On 25/06/2010, at 12:47 PM, Nathan Ward wrote:
Of course, you should probably not be using port 25
for submission, or if your mail provider has RBLs running on their submission port then
something isn't quite right.
In this case it was 587, authenticated over SSL. See below as to why the RBLs.
Also, surely RBLs should be consulted to decide
whether to accept mail from an unauthenticated client, as opposed to you, who is
presumably an authenticated client.
Not sure I agree. Infected + authorised is a deadly combination if you assume the
authorisation always confers legitimacy. That would mean that a compromised host can send
with impunity one it authorises. It seems quite sensible for an email provider to protect
their systems from being abused by the compromised PCs of customers.
Not saying that AirNZ are doing it right, just saying
that your mail provider could likely be doing it better :-)
Though, to be honest, I'd be surprised if a more or less public connection like that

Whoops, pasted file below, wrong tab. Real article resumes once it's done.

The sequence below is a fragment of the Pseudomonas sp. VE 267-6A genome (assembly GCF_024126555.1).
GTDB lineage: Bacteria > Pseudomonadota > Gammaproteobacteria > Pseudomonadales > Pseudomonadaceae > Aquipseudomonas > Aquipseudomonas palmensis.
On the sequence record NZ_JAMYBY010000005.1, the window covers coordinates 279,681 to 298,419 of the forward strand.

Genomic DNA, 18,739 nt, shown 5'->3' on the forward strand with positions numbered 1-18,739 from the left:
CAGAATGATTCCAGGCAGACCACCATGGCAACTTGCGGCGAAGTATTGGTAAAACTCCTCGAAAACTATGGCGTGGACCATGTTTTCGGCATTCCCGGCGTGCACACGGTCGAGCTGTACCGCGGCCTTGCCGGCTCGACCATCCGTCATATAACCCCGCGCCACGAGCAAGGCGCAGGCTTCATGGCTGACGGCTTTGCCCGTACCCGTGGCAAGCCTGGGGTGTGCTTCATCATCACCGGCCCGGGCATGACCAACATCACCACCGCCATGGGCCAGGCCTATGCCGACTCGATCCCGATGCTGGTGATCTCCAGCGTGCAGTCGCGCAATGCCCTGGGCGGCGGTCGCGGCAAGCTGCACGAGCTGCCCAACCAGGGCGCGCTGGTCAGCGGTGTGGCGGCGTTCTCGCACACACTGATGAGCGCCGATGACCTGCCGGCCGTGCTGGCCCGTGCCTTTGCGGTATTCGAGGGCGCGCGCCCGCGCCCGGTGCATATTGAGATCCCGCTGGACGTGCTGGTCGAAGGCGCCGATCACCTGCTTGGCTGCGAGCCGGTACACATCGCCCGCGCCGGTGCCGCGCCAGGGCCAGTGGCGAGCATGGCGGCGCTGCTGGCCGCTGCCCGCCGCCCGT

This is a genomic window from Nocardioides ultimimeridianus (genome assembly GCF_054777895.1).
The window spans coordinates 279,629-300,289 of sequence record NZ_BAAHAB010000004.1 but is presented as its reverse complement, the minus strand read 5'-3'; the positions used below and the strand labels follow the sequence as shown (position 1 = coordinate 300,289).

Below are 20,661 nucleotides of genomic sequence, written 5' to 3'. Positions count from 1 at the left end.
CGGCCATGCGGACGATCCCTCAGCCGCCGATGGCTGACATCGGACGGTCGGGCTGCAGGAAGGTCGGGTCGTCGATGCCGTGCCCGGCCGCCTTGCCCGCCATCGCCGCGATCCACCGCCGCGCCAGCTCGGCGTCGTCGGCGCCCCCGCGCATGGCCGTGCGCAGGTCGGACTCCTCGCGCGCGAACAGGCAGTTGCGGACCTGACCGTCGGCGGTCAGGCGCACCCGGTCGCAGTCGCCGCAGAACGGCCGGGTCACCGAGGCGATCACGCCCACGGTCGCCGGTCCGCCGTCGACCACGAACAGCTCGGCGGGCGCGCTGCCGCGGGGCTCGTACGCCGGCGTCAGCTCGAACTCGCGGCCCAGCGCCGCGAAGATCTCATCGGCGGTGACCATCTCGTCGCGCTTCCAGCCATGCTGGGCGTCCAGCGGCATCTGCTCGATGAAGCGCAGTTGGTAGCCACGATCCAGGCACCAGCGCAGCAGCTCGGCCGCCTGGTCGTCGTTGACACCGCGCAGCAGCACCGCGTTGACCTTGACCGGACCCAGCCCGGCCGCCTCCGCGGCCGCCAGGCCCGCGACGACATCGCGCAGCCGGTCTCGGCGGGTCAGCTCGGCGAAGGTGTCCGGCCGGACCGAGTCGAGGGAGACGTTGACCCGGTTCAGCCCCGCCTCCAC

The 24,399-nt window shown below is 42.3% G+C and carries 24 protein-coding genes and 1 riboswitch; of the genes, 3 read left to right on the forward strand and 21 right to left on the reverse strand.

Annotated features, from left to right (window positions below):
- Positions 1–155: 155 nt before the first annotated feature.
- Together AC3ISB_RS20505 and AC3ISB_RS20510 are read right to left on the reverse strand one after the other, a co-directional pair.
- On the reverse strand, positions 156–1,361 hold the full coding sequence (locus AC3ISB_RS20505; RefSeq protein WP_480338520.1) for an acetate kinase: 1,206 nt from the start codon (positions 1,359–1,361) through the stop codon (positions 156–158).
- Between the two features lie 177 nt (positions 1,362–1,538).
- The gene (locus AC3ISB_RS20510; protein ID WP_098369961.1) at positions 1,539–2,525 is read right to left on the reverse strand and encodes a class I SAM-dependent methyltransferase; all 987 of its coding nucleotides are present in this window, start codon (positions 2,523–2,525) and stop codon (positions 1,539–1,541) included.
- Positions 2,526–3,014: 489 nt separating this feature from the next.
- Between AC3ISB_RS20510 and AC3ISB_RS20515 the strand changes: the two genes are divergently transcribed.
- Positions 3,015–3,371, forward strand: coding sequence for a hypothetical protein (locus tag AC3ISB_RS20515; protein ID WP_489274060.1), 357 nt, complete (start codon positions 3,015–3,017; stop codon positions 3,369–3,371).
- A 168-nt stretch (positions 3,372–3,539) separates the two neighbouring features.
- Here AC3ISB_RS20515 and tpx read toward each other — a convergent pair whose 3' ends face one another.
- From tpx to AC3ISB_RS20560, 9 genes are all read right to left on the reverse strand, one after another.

isn't listed in the XBL, given the number of random hosts that must come through it
spewing out garbage. Being able to rely on your end-user Internet connection not being in
a popular RBL is a thing of the past I think.
If the public connection is not actively managed, including receiving and responding to
notifications then yes I imagine it will quickly be listed. But if someone there is
paying attention then they should be able to pick on any listing and sort it out.
I've done that many times in the past and it is not complicated.
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